Feb. 17 2016 11:32 AM

Local author discusses new book, renewed public interest in true crime

Photo by Nicole Rico

If there’s one thing author Steve Miller has avoided over the past two decades, it’s working a mind-numbing, run-of-the-mill day job.

The Lansing-based journalist specializes in music and true-crime writing — two literary genres stacked with a sordid batch of characters. In 2013’s “Detroit Rock City: The Uncensored History of Rock 'n' Roll in America's Loudest City,” Miller compiled sleazy tales from Michigan rock icons like Iggy Pop, Alice Cooper and Ted Nugent as well as from talkative scenesters. Not your typical day at the office.

When he’s not chasing down rock legends, Miller’s true-crime work places him across the table from some true degenerates: cold-blooded killers. Fortunately for Miller, they’re already behind prison bars during these heavy exchanges.

Miller’s fourth true-crime book, “Murder in Grosse Pointe Park: Privilege, Adultery, and the Killing of Jane Bashara,” was released in December, just in time to ride the wave of an unexpected true-crime renaissance. Over the holiday season, the 10-part Netflix documentary series “Making a Murderer” captivated the country with the case of convicted murderer Steven Avery. Viewers lit up social media with countless conspiracy theories. Virtually overnight, true crime became hip.

In “Murder in Grosse Pointe Park,” Miller lays out the case of Bob Bashara, a well-off Grosse Pointe man convicted of hiring handyman Joe Gentz to murder his wife, Jane Bashara, for $2,000 and a used Cadillac. The story gets more bizarre when Bob Bashara’s life as a father and Rotary Club president clashes with his second life as a slumlord, philanderer and BDSM enthusiast.

Miller will discuss “Making a Murderer” and the true-crime genre Feb. 25 at Schuler Books & Music’s Okemos location. City Pulse sat down with the author to talk about his new book and the public’s renewed interest in true-crime stories.

What can people expect at your Schuler Books discussion?

We’ll talk about the Bashara book for a bit and then go into this blossoming love of the genre. I was watching an episode of “Making a Murderer” the other night. It was a long section with the trial testimony in it, and it’s a cool thing that people are interested in the law and the process.

What kind of reputation does true crime have in the literary world?

It’s the pornography of nonfiction. Most agents hate it and discourage it. They can’t make the big money off it as they can some book about a celebrity. A lot of the bookstores, the few that are left, are hesitant to encourage it for reasons I don’t know.

How did you first hear about the Bashara case?

The Detroit media corporations made a bundle on it and kept the story in front of everyone with tantalizing headlines and stories about BDSM. The reporters did a great job covering it. I kept reading the stories and watched it develop. Then I started communicating with Bashara via email and phone, and that was a selling point for the book to the publisher.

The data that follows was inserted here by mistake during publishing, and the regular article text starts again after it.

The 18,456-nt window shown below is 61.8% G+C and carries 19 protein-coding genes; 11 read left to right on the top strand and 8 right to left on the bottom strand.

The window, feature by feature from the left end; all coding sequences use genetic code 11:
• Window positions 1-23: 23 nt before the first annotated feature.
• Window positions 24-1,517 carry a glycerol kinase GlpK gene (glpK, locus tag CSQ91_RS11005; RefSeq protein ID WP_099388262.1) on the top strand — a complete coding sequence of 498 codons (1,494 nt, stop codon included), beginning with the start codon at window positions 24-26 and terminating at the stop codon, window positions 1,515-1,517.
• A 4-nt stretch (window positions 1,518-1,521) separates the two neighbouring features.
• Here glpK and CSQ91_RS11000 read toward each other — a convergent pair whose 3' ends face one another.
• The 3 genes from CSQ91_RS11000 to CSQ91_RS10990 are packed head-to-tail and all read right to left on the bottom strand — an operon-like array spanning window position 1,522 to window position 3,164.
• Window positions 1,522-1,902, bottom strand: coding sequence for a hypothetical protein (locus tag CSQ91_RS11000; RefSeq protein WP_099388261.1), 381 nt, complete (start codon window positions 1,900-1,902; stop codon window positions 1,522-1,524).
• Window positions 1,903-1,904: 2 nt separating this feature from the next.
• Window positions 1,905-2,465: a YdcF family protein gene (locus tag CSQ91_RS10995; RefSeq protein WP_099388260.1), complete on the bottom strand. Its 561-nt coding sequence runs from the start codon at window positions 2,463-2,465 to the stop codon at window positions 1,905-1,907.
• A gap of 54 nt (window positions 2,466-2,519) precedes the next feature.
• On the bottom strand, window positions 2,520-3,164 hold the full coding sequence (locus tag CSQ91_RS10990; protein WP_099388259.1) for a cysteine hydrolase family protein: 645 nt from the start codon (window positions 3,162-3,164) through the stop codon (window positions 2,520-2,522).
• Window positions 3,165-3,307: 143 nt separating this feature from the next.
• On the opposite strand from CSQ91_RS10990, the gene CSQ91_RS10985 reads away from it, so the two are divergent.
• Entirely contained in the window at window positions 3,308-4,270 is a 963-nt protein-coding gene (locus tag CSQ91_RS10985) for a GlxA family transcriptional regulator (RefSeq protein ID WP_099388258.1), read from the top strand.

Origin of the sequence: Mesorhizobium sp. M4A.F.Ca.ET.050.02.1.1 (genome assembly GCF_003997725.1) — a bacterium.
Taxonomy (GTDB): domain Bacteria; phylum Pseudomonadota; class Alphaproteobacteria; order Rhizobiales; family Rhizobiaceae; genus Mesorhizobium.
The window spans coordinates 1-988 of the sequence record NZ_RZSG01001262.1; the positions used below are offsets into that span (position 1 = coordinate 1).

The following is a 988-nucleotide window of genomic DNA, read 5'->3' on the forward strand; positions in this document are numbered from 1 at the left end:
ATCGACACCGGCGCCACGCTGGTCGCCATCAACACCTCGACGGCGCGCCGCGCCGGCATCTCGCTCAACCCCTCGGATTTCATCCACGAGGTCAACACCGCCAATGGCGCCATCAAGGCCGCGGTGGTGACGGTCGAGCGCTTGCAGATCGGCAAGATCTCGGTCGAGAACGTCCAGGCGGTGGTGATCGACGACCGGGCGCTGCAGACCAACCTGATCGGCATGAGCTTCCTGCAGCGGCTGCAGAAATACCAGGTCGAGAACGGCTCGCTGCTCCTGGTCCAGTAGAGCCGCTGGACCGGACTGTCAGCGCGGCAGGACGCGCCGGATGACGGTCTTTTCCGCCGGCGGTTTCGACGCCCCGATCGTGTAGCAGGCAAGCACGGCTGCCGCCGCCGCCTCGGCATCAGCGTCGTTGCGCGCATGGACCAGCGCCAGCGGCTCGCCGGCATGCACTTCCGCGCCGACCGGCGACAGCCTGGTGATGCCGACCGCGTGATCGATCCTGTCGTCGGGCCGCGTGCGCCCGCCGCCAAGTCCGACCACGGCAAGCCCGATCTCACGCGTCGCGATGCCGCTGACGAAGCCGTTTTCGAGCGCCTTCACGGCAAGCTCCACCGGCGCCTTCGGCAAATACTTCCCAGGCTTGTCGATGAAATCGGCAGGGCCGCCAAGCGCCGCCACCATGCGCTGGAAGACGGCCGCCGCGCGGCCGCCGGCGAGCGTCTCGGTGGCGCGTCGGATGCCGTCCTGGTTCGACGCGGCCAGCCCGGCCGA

What factors made Bashara a good option for a true-crime story?

On a prurient level, it has that sex with violence element to it. Three of my four books have had that, the exception being “Nobody’s Women,” which was about a serial killer in Cleveland. It’s a combination that people want to read. So with Bashara, you had the confessed killer, along with Bob’s connection to the BDSM community and his fondness for that world, plus some street characters that were part of his low-rent landlord profession and a few of Bob’s mistresses. This is a pretty interesting world.

You met with Bashara while he was locked up. What was that like?

I walked into a booth at the Wayne County jail with the classic Plexiglass and greasy phones on each side. He held up a handwritten note to me that said “conspiracy.” As it was jail, we were being taped and he didn’t want to be recorded saying that.

What's the most difficult part of writing a true-crime book?

Writing the book. The reporting is the best part, although sitting in the courtroom for the trial for almost two months got to be work. Sitting down and constructing the narrative, piecing together all these different elements of the story, is time consuming. It can take two hours to write a paragraph with fact checking, word choice and any other tangent that a bit of info sends me off on.

Get a Clue Mystery Reading Group presents: “Making a Murderer” and the Rise of True Crime

Hosted by Steve Miller 7 p.m. Thursday, Feb. 25 FREE Schuler Books & Music 1982 W. Grand River Ave., Okemos (517) 349-8840, schulerbooks.com